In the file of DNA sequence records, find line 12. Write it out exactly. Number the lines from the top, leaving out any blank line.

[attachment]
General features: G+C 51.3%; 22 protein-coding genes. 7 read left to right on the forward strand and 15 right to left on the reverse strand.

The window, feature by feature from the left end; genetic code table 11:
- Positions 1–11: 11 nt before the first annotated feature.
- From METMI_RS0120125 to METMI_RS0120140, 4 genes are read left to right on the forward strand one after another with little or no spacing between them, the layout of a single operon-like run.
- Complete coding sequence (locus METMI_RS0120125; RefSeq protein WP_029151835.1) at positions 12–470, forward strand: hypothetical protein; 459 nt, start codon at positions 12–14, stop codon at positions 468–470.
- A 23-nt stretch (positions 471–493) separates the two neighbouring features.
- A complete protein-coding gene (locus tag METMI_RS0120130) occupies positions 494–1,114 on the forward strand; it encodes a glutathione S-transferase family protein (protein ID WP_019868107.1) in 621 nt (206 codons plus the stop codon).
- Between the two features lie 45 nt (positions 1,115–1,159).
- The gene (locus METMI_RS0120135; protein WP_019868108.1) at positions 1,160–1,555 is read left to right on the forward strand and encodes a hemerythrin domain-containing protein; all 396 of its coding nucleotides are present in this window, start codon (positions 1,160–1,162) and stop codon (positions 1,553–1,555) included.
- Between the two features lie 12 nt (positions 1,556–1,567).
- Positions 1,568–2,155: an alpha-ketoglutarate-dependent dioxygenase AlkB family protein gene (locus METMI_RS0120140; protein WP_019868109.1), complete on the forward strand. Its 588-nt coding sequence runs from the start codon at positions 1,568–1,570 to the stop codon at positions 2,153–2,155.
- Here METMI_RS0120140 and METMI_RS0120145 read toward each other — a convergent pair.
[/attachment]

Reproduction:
- Here METMI_RS0120140 and METMI_RS0120145 read toward each other — a convergent pair.